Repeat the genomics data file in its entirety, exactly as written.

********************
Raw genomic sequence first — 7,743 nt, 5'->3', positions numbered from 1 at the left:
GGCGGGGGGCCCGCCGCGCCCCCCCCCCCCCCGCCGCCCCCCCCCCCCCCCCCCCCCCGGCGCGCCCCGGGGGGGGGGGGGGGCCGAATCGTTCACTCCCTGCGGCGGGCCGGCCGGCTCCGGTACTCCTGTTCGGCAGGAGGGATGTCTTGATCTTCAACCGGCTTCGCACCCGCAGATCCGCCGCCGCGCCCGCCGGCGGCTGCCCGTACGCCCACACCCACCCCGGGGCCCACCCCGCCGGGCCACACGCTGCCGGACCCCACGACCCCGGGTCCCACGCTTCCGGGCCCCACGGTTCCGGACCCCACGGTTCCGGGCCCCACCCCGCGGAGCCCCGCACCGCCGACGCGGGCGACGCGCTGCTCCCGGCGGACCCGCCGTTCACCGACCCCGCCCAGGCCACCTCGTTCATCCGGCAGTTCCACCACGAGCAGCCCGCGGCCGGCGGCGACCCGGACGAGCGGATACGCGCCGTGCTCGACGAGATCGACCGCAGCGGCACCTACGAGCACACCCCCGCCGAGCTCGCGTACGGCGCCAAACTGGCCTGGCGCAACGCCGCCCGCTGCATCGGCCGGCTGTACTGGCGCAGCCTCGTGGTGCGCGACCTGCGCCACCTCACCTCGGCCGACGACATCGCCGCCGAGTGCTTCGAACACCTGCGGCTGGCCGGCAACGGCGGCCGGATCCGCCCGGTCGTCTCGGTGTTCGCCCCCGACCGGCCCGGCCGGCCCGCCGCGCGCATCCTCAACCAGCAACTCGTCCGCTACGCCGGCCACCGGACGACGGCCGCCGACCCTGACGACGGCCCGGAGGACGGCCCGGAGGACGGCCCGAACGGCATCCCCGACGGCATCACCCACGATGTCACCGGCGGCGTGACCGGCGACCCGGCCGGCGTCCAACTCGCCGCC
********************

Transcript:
Raw genomic sequence first — 7,743 nt, 5'->3', positions numbered from 1 at the left:
GGCGGGGGGCCCGCCGCGCCCCCCCCCCCCCCGCCGCCCCCCCCCCCCCCCCCCCCCCGGCGCGCCCCGGGGGGGGGGGGGGGCCGAATCGTTCACTCCCTGCGGCGGGCCGGCCGGCTCCGGTACTCCTGTTCGGCAGGAGGGATGTCTTGATCTTCAACCGGCTTCGCACCCGCAGATCCGCCGCCGCGCCCGCCGGCGGCTGCCCGTACGCCCACACCCACCCCGGGGCCCACCCCGCCGGGCCACACGCTGCCGGACCCCACGACCCCGGGTCCCACGCTTCCGGGCCCCACGGTTCCGGACCCCACGGTTCCGGGCCCCACCCCGCGGAGCCCCGCACCGCCGACGCGGGCGACGCGCTGCTCCCGGCGGACCCGCCGTTCACCGACCCCGCCCAGGCCACCTCGTTCATCCGGCAGTTCCACCACGAGCAGCCCGCGGCCGGCGGCGACCCGGACGAGCGGATACGCGCCGTGCTCGACGAGATCGACCGCAGCGGCACCTACGAGCACACCCCCGCCGAGCTCGCGTACGGCGCCAAACTGGCCTGGCGCAACGCCGCCCGCTGCATCGGCCGGCTGTACTGGCGCAGCCTCGTGGTGCGCGACCTGCGCCACCTCACCTCGGCCGACGACATCGCCGCCGAGTGCTTCGAACACCTGCGGCTGGCCGGCAACGGCGGCCGGATCCGCCCGGTCGTCTCGGTGTTCGCCCCCGACCGGCCCGGCCGGCCCGCCGCGCGCATCCTCAACCAGCAACTCGTCCGCTACGCCGGCCACCGGACGACGGCCGCCGACCCTGACGACGGCCCGGAGGACGGCCCGGAGGACGGCCCGAACGGCATCCCCGACGGCATCACCCACGATGTCACCGGCGGCGTGACCGGCGACCCGGCCGGCGTCCAACTCGCCGCC